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Biden Adds Illinois To List Of Midwestern Primary Blowout Wins

Former Vice President Joe Biden is projected by the Associated Press to win the Democratic presidential primary in Illinois.
Gage Skidmore | NPR, Flickr
Former Vice President Joe Biden is projected by the Associated Press to win the Democratic presidential primary in Illinois.

Former Vice President Joe Biden won the 2020 Illinois Democratic Primary. The Associated Press called the race for Biden at 7:23 p.m., shortly after the polls in Illinois closed.

Biden won the vast majority of Democratic voters in the Metro East, capturing between 60% and 70% of the primary vote in St. Clair, Madison, Monroe, Washington and Clinton counties.

Detailed county totals won't be available until individual precincts report their results overnight, but the call by the AP mirrors what happened in Missouri one week ago. Biden is poised to carry every county in the state if he performs like he did in Missouri and Michigan, which is not unlikely, said John Jackson, visiting professor at the Paul Simon Public Policy Institute at Southern Illinois University. 

See our live blog for NPR analysis of races in Illinois, Florida and Arizona.

“The pattern for us will look a great deal like Michigan last Tuesday night,” he said. “The similarity between us and Michigan is striking. [Illinois is] another big urban, manufacturing and agricultural state.”

Of voters in the Metro East, Jackson said black voters have been traditionally strong in Belleville and St. Clair County. Madison County voters have shifted more to the right, but there are still many Democrats in the area, he added.

“The white voters on that side have tended to be strong union people,” Jackson said. “The kind of blue collar workers that supported the Democratic Party. Those voters are more likely to support Joe Biden this time.” 

This year’s race differs greatly from the 2016 primary, when Sanders came within two percentage points of defeating Hillary Clinton.

“She was expected to win, however she did not win by as wide a margin as expected,” Jackson said. “It was a bit of a surprise Bernie Sanders did as well as he did being the insurgent candidate.”

Low voter turnout and high early voting amid the coronavirus outbreak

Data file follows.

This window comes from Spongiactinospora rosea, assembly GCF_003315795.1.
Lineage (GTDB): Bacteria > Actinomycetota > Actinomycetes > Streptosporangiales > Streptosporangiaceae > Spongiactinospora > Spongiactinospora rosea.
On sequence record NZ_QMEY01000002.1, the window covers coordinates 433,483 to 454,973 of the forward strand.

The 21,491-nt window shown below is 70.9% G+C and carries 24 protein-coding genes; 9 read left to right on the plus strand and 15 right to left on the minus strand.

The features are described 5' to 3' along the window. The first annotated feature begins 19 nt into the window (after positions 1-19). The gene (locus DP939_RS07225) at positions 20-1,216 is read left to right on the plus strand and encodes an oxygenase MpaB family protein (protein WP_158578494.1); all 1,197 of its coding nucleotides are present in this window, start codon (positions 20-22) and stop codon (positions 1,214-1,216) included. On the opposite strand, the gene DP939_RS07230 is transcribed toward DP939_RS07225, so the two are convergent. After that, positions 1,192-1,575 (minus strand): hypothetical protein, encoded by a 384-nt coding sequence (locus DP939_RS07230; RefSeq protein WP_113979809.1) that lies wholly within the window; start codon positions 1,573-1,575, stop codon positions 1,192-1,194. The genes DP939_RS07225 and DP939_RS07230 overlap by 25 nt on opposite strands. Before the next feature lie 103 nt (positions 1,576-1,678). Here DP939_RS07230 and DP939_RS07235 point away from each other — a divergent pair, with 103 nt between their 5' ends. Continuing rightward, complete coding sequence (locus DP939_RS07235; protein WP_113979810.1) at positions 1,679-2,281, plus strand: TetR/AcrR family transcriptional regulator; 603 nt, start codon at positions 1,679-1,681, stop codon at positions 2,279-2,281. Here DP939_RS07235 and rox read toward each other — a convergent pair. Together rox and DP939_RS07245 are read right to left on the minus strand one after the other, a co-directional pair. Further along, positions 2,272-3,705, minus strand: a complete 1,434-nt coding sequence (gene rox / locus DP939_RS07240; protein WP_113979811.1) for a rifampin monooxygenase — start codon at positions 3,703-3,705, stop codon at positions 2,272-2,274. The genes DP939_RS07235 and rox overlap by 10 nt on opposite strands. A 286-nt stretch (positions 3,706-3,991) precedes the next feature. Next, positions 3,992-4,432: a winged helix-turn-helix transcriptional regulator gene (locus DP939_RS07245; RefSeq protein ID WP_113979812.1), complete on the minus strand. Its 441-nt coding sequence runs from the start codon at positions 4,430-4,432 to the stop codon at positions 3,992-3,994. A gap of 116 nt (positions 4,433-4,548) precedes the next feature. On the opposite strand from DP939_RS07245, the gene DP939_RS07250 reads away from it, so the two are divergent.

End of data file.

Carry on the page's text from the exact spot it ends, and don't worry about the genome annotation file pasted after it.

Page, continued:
Concerns over the coronavirus kept some Illinoisans from turning out to the polls on Tuesday, said Matt Dietrich, public information officer for the Illinois State Board of Elections. 

“Turnout has been very, very low,” he said. “The first indication came from the city of Chicago.” 

Chicago Board of Elections commissioners reported about 10,000 people voted the first hour the polls were open, Dietrich said. 

“Normally, even in a low turnout primary, the city of Chicago would expect to see 30,000 voters in that first hour of voting,” he added.

On average, about a third of Illinois residents vote in primary elections, but that number might be half that for today’s primary, he said.

“Before coronavirus, I would have said there’s no question that we’re going to be above average,” he said. “There was probably a decent chance that we would have matched what we saw in 2016, which was 47%. I don’t think there’s any way we’re going to see either of those.”

And locally, the same pattern played out.

“I can tell from early voting the numbers are depressed from coronavirus,” St. Clair County Clerk Tom Holbrook said. 

The outbreak of COVID-19, the disease caused by the coronavirus, changed how many Illinoisans voted. In the last weeks, officials strongly encouraged residents to vote early.

“I think voters heard that call, and we saw a spike especially in the days leading up to the deadline for applying for a mail ballot and the deadline for early voting,” Detrich said. “It’s natural that we would see a little bit of growth with this election, but nothing like what we’re seeing in these huge numbers.”

Nearly 600,000 people voted early in person. 130,000 mail-in ballots had been returned by the beginning of Tuesday, he said. That’s way up from 2016 when 420,000 people voted early and 84,000 voted by mail.


This post will be updated throughout the night. Eric Schmid covers the Metro East for St. Louis Public Radio as part of the journalism grant program Report for America, an initiative of the GroundTruth Project.

Follow Eric on Twitter: @EricDSchmid

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Eric Schmid covers business and economic development for St. Louis Public Radio.